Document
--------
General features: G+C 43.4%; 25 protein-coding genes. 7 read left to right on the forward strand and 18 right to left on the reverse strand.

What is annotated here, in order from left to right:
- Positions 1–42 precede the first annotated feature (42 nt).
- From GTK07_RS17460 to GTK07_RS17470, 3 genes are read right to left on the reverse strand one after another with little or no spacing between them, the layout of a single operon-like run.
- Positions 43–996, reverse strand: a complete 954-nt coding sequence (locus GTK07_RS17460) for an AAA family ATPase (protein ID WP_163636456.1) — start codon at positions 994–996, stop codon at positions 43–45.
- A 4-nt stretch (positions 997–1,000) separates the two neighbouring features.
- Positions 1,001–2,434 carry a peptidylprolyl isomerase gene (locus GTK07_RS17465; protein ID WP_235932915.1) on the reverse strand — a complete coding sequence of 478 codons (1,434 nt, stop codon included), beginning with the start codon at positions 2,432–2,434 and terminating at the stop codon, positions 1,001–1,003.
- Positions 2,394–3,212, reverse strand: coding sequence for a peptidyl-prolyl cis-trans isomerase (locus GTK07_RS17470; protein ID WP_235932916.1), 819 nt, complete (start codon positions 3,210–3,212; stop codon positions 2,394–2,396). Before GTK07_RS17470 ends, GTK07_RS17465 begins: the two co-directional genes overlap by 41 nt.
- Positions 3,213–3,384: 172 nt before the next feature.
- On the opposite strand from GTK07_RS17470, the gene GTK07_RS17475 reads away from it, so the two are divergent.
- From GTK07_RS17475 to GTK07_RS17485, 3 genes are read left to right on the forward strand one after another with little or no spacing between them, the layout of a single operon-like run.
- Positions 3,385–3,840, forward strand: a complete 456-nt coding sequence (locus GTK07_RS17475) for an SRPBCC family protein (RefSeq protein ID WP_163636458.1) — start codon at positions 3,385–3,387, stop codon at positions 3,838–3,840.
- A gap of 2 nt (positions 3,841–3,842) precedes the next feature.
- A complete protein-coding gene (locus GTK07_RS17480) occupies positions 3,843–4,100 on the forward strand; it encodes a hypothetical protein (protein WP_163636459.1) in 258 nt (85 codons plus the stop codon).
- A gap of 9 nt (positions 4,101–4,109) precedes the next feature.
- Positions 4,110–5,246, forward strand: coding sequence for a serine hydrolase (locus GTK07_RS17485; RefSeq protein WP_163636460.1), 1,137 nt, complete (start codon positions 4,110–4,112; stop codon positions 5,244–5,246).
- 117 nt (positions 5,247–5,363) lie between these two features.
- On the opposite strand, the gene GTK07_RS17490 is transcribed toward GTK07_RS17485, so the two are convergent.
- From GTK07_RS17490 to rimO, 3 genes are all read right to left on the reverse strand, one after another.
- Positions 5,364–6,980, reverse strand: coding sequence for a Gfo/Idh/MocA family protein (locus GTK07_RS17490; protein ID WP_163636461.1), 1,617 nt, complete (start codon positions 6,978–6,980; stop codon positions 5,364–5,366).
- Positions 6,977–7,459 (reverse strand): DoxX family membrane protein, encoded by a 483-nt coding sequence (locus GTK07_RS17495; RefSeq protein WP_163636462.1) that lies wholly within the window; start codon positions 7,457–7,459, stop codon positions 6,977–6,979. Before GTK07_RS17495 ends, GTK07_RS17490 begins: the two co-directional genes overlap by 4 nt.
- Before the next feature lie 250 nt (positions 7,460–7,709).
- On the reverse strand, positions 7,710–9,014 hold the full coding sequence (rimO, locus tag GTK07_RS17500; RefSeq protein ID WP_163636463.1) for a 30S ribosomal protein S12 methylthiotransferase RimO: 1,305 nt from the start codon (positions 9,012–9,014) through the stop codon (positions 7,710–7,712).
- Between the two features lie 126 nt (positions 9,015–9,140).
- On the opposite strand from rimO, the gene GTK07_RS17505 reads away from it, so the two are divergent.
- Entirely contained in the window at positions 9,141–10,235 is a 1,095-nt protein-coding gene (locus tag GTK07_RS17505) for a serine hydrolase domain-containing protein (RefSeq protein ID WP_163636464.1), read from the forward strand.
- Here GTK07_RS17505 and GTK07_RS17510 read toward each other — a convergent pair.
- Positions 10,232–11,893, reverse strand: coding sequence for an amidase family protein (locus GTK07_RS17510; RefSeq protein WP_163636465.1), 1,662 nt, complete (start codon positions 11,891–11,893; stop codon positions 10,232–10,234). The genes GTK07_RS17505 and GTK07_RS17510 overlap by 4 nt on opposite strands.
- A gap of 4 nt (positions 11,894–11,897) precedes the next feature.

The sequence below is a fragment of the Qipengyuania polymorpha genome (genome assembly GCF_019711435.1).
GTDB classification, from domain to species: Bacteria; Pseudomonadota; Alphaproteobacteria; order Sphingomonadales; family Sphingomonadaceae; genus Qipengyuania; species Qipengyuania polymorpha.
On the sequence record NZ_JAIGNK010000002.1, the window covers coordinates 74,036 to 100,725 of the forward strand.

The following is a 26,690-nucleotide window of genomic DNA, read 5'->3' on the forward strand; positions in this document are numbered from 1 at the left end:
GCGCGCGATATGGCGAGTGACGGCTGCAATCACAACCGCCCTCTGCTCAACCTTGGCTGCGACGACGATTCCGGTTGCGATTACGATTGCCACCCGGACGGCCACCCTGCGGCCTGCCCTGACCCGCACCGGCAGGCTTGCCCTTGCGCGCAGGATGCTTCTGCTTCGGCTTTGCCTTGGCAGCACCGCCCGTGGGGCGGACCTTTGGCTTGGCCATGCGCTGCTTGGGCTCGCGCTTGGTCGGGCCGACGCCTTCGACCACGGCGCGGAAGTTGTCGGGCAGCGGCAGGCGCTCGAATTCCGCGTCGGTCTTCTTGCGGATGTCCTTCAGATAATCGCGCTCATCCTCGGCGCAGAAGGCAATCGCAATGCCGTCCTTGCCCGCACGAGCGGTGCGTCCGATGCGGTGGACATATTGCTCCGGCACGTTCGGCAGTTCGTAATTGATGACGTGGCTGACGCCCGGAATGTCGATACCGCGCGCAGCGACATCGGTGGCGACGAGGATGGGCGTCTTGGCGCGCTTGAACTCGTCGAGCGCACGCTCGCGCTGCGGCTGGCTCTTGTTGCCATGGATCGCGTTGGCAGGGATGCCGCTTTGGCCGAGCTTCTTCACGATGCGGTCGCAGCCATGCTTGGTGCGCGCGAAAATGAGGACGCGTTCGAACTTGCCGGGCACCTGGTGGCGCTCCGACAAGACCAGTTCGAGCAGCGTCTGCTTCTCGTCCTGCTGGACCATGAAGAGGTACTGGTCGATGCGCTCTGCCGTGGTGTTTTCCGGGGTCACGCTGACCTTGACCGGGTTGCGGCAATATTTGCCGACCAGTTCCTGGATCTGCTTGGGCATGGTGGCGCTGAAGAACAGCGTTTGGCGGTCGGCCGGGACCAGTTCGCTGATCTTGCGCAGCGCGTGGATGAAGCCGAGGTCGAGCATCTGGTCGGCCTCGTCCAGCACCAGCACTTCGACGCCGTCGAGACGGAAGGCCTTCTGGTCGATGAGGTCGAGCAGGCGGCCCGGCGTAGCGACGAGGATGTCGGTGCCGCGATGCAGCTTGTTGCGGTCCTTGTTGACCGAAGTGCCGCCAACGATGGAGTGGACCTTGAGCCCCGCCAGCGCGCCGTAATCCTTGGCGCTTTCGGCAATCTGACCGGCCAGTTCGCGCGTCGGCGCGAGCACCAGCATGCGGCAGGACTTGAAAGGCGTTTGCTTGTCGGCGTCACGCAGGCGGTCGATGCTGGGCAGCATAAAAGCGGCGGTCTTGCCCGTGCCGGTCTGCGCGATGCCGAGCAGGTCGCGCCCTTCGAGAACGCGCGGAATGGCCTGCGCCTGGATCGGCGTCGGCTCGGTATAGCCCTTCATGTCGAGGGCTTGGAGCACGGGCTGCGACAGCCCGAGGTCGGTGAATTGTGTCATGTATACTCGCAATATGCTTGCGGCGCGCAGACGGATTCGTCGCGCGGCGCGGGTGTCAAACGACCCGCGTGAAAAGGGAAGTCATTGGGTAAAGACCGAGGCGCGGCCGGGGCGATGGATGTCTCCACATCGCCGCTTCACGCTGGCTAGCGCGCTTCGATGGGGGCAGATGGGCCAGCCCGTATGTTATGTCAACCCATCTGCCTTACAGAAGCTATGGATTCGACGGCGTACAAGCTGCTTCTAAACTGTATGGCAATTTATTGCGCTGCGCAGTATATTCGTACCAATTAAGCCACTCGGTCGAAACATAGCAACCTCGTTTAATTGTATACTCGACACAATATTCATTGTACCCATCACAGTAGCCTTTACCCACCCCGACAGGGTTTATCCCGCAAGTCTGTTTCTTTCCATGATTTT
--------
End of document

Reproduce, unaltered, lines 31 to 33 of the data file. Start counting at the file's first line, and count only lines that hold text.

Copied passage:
GTDB classification, from domain to species: Bacteria; Pseudomonadota; Alphaproteobacteria; order Sphingomonadales; family Sphingomonadaceae; genus Qipengyuania; species Qipengyuania polymorpha.
On the sequence record NZ_JAIGNK010000002.1, the window covers coordinates 74,036 to 100,725 of the forward strand.

The following is a 26,690-nucleotide window of genomic DNA, read 5'->3' on the forward strand; positions in this document are numbered from 1 at the left end: